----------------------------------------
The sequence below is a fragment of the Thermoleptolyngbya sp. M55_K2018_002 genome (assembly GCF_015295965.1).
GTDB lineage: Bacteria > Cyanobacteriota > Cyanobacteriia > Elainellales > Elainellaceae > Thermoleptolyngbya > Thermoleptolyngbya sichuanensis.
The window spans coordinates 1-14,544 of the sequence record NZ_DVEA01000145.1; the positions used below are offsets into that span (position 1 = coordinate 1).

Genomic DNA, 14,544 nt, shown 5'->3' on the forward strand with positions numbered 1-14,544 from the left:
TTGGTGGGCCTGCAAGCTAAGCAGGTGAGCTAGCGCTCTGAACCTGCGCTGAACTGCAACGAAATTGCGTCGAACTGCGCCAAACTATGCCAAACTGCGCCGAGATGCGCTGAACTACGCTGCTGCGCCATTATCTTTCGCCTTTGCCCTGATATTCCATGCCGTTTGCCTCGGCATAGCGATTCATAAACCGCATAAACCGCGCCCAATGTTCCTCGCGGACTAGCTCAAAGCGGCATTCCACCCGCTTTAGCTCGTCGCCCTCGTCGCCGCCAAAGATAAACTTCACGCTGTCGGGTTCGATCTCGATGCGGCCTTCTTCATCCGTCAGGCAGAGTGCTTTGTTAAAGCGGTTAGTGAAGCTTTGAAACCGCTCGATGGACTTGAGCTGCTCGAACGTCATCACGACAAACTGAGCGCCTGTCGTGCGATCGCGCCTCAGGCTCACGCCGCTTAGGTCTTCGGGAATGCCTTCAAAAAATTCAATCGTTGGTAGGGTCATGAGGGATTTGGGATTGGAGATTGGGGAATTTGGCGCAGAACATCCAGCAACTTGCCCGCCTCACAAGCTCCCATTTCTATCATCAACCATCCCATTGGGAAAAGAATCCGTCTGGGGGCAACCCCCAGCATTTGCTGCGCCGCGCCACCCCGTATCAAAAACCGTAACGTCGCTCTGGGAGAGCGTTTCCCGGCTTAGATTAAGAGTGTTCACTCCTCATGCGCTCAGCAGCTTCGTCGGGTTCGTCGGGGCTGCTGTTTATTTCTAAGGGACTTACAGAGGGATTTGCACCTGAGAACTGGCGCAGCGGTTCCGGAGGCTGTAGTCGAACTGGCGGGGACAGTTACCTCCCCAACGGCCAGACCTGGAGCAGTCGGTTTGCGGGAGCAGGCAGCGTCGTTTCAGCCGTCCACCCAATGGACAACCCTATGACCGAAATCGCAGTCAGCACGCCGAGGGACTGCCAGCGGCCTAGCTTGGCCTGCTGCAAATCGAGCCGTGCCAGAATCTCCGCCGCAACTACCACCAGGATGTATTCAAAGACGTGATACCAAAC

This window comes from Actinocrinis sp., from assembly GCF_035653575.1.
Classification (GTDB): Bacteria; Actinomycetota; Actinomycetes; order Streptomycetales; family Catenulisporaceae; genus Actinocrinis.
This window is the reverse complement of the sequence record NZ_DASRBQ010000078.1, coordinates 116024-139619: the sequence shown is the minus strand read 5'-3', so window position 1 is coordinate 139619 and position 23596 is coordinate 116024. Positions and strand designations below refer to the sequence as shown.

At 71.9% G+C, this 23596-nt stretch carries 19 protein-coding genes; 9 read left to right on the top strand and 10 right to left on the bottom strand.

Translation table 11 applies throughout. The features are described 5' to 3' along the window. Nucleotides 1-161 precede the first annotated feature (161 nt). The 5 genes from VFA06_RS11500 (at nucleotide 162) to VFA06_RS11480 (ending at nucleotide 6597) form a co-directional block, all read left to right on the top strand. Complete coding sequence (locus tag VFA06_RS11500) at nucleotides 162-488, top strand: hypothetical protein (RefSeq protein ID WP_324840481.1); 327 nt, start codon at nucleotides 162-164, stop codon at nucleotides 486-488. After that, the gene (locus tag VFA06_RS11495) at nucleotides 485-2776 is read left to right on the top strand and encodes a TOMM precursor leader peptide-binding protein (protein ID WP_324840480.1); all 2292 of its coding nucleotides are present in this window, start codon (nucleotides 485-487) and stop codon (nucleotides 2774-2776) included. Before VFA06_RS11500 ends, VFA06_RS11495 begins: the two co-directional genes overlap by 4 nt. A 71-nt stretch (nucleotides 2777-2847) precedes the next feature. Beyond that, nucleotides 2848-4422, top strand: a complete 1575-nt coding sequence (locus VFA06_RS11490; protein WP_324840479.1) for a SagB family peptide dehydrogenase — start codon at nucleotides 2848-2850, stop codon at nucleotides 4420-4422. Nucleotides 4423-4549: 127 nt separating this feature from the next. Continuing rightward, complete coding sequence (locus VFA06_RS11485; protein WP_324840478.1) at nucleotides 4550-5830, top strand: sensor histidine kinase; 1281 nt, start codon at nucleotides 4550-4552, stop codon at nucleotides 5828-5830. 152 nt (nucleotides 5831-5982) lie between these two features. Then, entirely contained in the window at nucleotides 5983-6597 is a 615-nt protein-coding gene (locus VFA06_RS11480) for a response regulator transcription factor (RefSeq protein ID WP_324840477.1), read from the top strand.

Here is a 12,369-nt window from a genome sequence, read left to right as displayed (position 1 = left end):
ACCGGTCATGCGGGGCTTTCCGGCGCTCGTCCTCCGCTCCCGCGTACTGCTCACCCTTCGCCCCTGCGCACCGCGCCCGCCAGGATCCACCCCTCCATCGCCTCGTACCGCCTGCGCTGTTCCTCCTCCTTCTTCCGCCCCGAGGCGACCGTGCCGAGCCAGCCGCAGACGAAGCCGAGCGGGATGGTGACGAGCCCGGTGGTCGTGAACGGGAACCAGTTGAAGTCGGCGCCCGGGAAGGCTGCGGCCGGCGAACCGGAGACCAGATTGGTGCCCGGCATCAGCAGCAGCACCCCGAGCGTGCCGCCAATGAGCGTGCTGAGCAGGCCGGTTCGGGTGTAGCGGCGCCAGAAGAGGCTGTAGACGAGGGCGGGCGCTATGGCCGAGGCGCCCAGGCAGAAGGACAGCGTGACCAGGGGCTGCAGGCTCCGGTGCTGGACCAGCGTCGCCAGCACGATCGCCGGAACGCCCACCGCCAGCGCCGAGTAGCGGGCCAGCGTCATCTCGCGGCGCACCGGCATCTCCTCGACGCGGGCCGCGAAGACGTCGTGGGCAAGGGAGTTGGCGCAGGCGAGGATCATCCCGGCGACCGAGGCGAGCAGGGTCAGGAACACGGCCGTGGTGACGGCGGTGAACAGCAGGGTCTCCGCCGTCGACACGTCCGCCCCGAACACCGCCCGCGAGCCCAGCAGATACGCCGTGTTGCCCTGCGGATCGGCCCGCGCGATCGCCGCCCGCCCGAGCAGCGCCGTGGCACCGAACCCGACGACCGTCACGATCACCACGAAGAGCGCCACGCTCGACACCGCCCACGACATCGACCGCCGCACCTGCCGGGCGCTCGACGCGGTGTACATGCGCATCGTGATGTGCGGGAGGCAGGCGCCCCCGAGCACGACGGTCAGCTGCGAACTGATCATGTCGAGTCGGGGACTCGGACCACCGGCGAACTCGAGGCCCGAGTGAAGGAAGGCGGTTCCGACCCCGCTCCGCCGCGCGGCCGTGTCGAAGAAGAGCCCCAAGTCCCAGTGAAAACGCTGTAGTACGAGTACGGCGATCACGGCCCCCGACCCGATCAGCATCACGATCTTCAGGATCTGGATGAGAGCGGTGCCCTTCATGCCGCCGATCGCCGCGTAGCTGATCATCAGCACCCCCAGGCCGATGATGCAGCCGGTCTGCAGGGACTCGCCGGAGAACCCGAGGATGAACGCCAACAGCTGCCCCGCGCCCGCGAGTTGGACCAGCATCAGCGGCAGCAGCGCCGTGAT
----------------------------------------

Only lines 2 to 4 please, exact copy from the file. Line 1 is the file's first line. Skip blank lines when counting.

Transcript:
GTDB lineage: Bacteria > Cyanobacteriota > Cyanobacteriia > Elainellales > Elainellaceae > Thermoleptolyngbya > Thermoleptolyngbya sichuanensis.
The window spans coordinates 1-14,544 of the sequence record NZ_DVEA01000145.1; the positions used below are offsets into that span (position 1 = coordinate 1).

Genomic DNA, 14,544 nt, shown 5'->3' on the forward strand with positions numbered 1-14,544 from the left: